Page Turners

Here is a list of books that have been shared on KMA's Page Turners with the Shenandoah Public Library.

Tuesday, September 26, 2006

MYSTERY READERS-Janet's post of September 9 re: Rennie Airth's mysteries reminded me of the mother-son writing team who go by Charles Todd. For those unfamiliar, the mysteries are set in early 1900's England. Great mysteries, patiently solved in old-fashioned style, with delightful authenticity added in the use of British English and terms of the age. I thought I'd mention this in case others have authors they've enjoyed and wished to share.

Monday, September 25, 2006

Iowa writer Max Allan Collins has written a series of "disaster" novels, featuring "a real-life crime-fiction writer as the amateur detective in a fact-based mystery" as he describes them. The one I just read, The War of the Worlds Murder, features pulp writer Walter Gibson, creator of the Shadow paperbacks. Gibson has been invited to spend a weekend with Orson Welles, who is interested in making a movie based on the popular Shadow novels and radio show. Among Welles current projects, that weekend, is a radio play based on H.G. Wells' The War of the Worlds. When one of Welles' mistresses is found murdered just before air-time, Gibson must work fast to solve the mystery before the police are called and ruin the broadcast.

Collins has also written a favorite series of mine, the Nathan Heller mysteries, and wrote the graphic novel The Road to Perdition, on which the Tom Hanks movie was based.

Friday, September 22, 2006

THE AFGHAN--Frederick Forsyth--Set in the reasonably immediate future, the story revolves around a potential terrorist plot against the West, who, what, how, when all unknowns. Acting in concert the U.S. and U.K. send the hero into the midst of the terrorist group and the action builds. The power of this book, for me, was the decriptions of the 'making of a terrorist' and the mindset of the terrorist. Forsyth condences so much yet makes it frighteningly alive. It well presents some of the delimas facing the world today.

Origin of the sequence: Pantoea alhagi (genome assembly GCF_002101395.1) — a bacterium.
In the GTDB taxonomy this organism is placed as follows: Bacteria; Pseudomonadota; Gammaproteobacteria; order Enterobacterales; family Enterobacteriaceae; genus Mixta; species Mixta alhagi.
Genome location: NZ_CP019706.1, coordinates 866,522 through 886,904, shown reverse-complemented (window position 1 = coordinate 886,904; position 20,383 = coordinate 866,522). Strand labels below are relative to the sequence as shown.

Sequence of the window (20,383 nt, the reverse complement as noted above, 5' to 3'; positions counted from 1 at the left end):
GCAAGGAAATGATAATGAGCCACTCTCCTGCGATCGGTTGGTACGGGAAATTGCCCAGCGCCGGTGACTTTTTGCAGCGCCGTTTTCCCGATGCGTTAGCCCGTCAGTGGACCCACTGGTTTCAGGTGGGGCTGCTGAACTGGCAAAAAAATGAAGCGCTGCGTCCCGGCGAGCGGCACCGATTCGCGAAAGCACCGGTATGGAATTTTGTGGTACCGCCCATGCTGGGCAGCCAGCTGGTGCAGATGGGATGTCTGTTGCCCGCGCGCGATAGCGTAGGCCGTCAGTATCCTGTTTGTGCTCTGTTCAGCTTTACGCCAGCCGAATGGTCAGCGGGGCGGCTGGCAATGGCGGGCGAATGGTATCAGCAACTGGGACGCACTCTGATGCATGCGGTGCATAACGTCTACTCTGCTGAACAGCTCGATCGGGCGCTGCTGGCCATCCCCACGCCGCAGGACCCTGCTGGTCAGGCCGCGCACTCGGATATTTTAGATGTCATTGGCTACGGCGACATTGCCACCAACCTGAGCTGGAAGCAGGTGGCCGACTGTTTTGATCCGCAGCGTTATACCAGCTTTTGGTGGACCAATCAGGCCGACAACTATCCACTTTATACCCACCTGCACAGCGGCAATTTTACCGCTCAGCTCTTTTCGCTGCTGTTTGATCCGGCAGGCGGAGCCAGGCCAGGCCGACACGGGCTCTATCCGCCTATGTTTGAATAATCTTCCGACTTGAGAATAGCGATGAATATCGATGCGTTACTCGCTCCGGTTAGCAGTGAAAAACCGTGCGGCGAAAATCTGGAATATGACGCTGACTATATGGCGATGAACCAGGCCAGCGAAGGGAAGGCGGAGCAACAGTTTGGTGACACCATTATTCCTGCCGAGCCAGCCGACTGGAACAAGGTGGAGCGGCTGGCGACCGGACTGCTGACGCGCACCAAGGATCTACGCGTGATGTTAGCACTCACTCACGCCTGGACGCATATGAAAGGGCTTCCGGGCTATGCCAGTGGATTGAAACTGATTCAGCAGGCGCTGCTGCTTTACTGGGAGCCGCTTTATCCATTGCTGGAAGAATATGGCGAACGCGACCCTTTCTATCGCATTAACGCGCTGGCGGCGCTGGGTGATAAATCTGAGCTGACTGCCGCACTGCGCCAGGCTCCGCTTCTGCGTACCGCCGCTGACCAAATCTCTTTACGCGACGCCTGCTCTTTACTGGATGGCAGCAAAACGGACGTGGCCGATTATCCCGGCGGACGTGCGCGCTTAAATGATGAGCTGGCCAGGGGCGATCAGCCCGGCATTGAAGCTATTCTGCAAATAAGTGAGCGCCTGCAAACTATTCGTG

Wednesday, September 20, 2006

Drums, Girls & Dangerous Pie by Jordan Sonnenblick is one of those books that makes you laugh and cry in the same paragraph. The characters in the story stick with you long after the book is finished. Steven is in 8th grade and like most older siblings, his younger brother drives him crazy. It isn't that he and Jeffrey fight over things, no Jeffrey worships the ground Steven walks on, and in some ways that is worse. After an early morning kitchen mishap, Jeffrey is rushed to the emergency room where the doctors diagnose him with ALL, a form of leukemia. Everything has just been turned upside down. How is Steven going to handle Jeffrey's illness, school, all city jazz band and two crazy parents?

Those of you who enjoy archaeological mysteries might like Thunderhead, a stand-alone novel by Douglas Preston and Lincoln Child. A young archaeologist, Nora Kelly, has received a letter from her father, who has been missing for 16 years. In the letter, he claims to have found the city of Quivira--the legendary City of Gold sought by Coronado and other explorers. Nora manages to put together an expedition to find the city, but begins to be plagued by troubles, some of them by a group of supernatural creatures determined to protect the location of the city. Once again, Preston and Child put together a great page-turner with a hint of the supernatural.

Saturday, September 16, 2006

I just finished Two for the Dough by Janet Evanovich a couple days ago, and I'm a little into the third book. I haven't been able to read any other books since I started these because these are all I want to read. I don't have much more to say, read these books!

Friday, September 15, 2006

TELEGRAPH DAYS - Larry McMurtry- A nostalgic walk thorugh the 'Old West', and its taming, through the life of fictional heroine Nelly Courtright. Situations improve for her when her brother singlehandedly manages to gun down all six of the ferocious Yazee brothers and Nelly capitalizes on the situation. She humanizes (as only McMurtry can) such fameous real people as Bill Cody, Wyatt Erpp (and his brothers), Billy the Kid and Doc Holiliday. Highly readable and entertaining.

Saturday, September 09, 2006